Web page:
The mother of a “brilliant father” who committed suicide minutes after playing and dancing with her six-month-old son called on others to ask how their male parents are doing.
Ricky Brand died aged 21 on July 7, 2019, weeks after two of his friends died, his mother Toni Brand said.
Mr Brand was pronounced dead by paramedics at 11:05 a.m. at his Park View home, Bargoed, after hanging himself in his bedroom.
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An inquest into the Newport Coroners’ Court on Wednesday learned how emergency services arrived at the scene quickly shortly before 10:30 a.m. after Mr Brand’s partner called the ambulance service and shot him dead . Despite considerable efforts to resuscitate Mr. Brand, paramedics pronounced him dead at the scene.
Pathologist Dr Ian Thompson said he found no evidence of external injury other than ligature marks and no evidence of third party involvement. He advised that the medical cause of death be recorded as 1a. asphyxia caused by 1b. suspended.
The surgery notes from Mr Brand’s GP confirmed that he started seeking help for anxiety and paranoia with surgery appointments in May and June 2019. The GP was clear that Mr Brand had attended in the hopes that he would be formally diagnosed with mental health. state.
Other notes confirmed that he had expressed suicidal feelings before, but said he was motivated to stay alive for the sake of his baby.
Although he refused to receive advice, he was scheduled to see a mental health nurse on the Northern Caerphilly Community Mental Health Team 12 days after his death.
As painful as these procedures are for those who have lost a loved one, the lessons that can be learned from investigations can go a long way in saving the lives of others.
The press has the legal right to attend investigations and is responsible for reporting on them as part of their duty to uphold the principle of open justice.
It is a journalist’s duty to make sure the public understands the reasons why someone died and to ensure that their death is not kept secret. An investigation report can also dispel any rumors or suspicions surrounding a person’s death.
But, more importantly, an investigative report can draw attention to circumstances that may prevent further deaths from occurring.
If journalists are reluctant to attend investigations, then an entire arm of the justice system is not held accountable.
Investigations can often spark a broader discussion of serious issues, the most recent of which are mental health and suicide.
Editors actively ask and encourage reporters to speak to the family and friends of someone under investigation. Their contributions help us create a clearer picture of the deceased and also provide an opportunity to pay tribute to their loved one.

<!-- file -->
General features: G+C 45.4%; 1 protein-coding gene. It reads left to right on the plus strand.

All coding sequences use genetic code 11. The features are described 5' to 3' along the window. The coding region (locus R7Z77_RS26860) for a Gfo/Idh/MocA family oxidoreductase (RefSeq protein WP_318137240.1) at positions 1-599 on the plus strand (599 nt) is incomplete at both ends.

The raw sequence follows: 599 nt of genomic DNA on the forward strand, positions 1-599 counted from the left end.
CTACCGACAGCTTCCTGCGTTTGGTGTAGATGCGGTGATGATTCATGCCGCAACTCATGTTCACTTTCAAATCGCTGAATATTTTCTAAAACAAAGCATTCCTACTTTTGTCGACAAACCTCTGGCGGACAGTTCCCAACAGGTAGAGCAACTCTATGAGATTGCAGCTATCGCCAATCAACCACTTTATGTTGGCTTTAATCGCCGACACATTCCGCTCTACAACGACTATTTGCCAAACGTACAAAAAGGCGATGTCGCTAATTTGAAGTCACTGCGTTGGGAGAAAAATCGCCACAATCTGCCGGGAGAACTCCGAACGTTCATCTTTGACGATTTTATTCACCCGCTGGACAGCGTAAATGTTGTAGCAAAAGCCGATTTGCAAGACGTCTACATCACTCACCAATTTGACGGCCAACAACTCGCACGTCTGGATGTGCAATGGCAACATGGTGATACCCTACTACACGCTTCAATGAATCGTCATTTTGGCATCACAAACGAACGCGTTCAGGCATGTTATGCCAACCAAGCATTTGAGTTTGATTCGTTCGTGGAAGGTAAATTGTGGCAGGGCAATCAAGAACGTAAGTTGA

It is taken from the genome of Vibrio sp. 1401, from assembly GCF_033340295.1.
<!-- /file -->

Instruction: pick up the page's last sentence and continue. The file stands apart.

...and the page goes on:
Often families do not wish to speak to the press and of course this decision must be respected. However, as has been seen by many powerful media campaigns, the contribution of a person’s family and friends can make all the difference in helping save others.
Without the presence of the press at the inquiries, the questions will go unanswered and lives will be lost.
Gwent Senior Coroner Caroline Saunders said she was confident Mr Brand’s GP office was treating him appropriately because at the time of these appointments there was “no urgent need referral “to the team of specialists.
âBy taking the actions he took, overall, Ricky intended to kill himself,â Ms. Saunders said. She recorded a formal conclusion of suicide.
Speaking after the investigation, his mother Toni Brand said two of her son’s friends also died shortly before his death.
âIt’s been two years and we still feel so sad – we feel lost,â she said. “How could my son come upstairs and do this?” A few minutes earlier, he had done the âdiaper danceâ which was a dance he always did with his son. I can not understand.
âI am now passionate about helping men cope with their mental health issues. My kids probably think I’m suffocating them, but I’m scared. It’s so important as moms that we ask our boys if they are having any problems at school or at work and keep asking our boys to share their feelings.
âI never imagined he would have committed suicide. He had so much to go through. Besides his son, he loved his family and his fishing and he had so many other hobbies. He had a busy life.
âI’m much more aware of it now. I tell my children every day how much I love them.
For confidential support the Samaritans available free of charge 24 hours a day, 365 days a year at 116 123.
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